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Sweet Charity
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by Charles Tatum

"Bitter Sweet"
4 stars

Broadway theater director/choreographer Bob Fosse brought the musical "Sweet Charity," based on Federico Fellini's film "Nights of Cabiria," to the stage in 1966. Starring Gwen Verdon, the story of a dance hall hostess' search for love was a smash. A film version was greenlighted but Fosse had never directed on camera before. Universal Studios took a chance, creating this late 1960's curiosity.

For the film version, Shirley MacLaine took over the title role. She plays Charity Hope Valentine, a dance girl in New York City. In the opening minutes of the film, she is both dumped and robbed by her unofficial fiance, but still tells her friends at the Fandango, where she works, white lies about her relationships. Best friends Nickie (Chita Rivera) and Helene (Paula Kelly) have heard it all before, and constantly humor the naive Charity. Charity meets up with Italian movie star Vittorio (Ricardo Montalban), and in an overly long scene, solves his love problems to the deference of her own. Charity finally decides to leave Herman's (Stubby Kaye) club for good, but an interview at an employment agency quickly shows her that she is trained for nothing. She gets stuck in an elevator with Oscar (John McMartin), an insurance company actuary with a variety of psychosomatic mental issues, and both are smitten. Charity lies and tells Oscar she works in a bank, and the two begin a whirlwind, but chaste, love affair. Oscar is the man Charity has been waiting her whole life to be with, but once again, things in Charity's love life don't go as planned.

Bob Fosse does everything at his disposal to make sure "Sweet Charity" is not another stagebound film. Fosse opens it up with actual New York City location filming, and increases the size of the cast almost twenty-fold. He uses still shot montages, jump cut editing, double exposure, and dolly camera angles to keep the picture constantly moving, and every scene is a visual treat.

The film eventually turns into one very long disjointed sequence of really good scenes. While I recognized three of the songs here ("Big Spender," "If My Friends Could See Me Now," and "The Rhythm of Life"), the rest of the tunes by Cy Coleman and Dorothy Fields blend together into a meandering soundtrack. Sure, Montalban's bit as Vittorio, leading to MacLaine's rendition of "If My Friends Could See Me Now," is fun, but it drags and drags, and then the audience is let down by the scene's payoff (hmm, Charity makes another poor choice in men- yawn). Same with "The Rhythm of Life." Sammy Davis, Jr. and a few dozen hippies belt out the song in a giant parking garage/church, but the scene is pointless in the greater scheme of the film. I loved the extended dance sequence to the instrumental "Rich Man's Frug" when we see Charity out of her element in a mod club, but it also dwells to the point of tediousness. This film clocks in at just under two and a half hours, joining the ranks of bloated 1960's and early 1970's musicals like "My Fair Lady," "Chitty Chitty Bang Bang," "Doctor Dolittle," "Lost Horizon," "Willy Wonka and the Chocolate Factory," and pretty much anything Barbra Streisand or post-"Mary Poppins" Julie Andrews warbled in. Many fans look at a lot of these films fondly, but a hundred and fifty minutes of Charity Valentine is a lot for anybody.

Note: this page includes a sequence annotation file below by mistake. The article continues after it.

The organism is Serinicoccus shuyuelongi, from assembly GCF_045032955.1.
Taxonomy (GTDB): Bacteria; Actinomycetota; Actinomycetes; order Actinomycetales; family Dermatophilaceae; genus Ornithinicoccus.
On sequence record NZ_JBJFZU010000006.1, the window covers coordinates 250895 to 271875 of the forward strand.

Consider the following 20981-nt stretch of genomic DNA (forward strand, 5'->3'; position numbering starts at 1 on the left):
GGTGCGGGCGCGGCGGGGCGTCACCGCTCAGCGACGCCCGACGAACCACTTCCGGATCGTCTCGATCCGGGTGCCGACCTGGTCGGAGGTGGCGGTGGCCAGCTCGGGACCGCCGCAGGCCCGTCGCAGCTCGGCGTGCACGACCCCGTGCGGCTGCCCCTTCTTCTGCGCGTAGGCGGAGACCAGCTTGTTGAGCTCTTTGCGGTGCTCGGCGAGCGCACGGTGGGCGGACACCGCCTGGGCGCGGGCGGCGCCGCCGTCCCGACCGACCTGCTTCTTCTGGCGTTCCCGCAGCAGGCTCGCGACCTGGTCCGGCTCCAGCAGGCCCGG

MacLaine is adorable without being cutesy, and Rivera, Kelly, and Kaye are all great. The "Big Spender" number is pure Fosse, and he repeats a number of elements here just a few short years later in "Cabaret," which in my opinion is the greatest motion picture ever made. Fosse would also direct "Lenny," "All That Jazz," and "Star 80," always returning to the stage before dying at age 60 from years of self-abuse with drugs and alcohol. The musical's book was done by Neil Simon, and Peter Stone's screenplay has many funny moments including Charity's rescue after falling into a lake, and Oscar's freak-out in the trapped elevator.

The tone is weird in that while Charity's possible part-time prostitution is danced around and hinted at, Davis' Big Daddy delivers a speech about marijuana, and hippies play a large supporting role. Fosse seems to hold back and get in your face all at once, which makes for a sometimes off-putting viewing experience. Even the film's ending is uncommon (it was changed after the original ending was deemed too goofy- I saw the original ending- it was too goofy).

"Sweet Charity" was the only Fosse film I had not seen until today (I still need to get his television production of "Liza With a 'Z'"), and I recommend it to see this genius just beginning his short but rewarding film career.

link directly to this review at https://www.hollywoodbitchslap.com/review.php?movie=10234&reviewer=325
originally posted: 04/16/10 23:54:06
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User Comments

4/24/10 gordon Purcell Not a smooth film, but entertaining with a great score. 4 stars
7/20/04 R.W. Welch Lack of Hollywood ending killed box office but score is pretty good. 4 stars
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  01-Apr-1969 (G)
  DVD: 04-Mar-2003

  01-Jun-1969 (PG)

  01-Jun-1969 (G)

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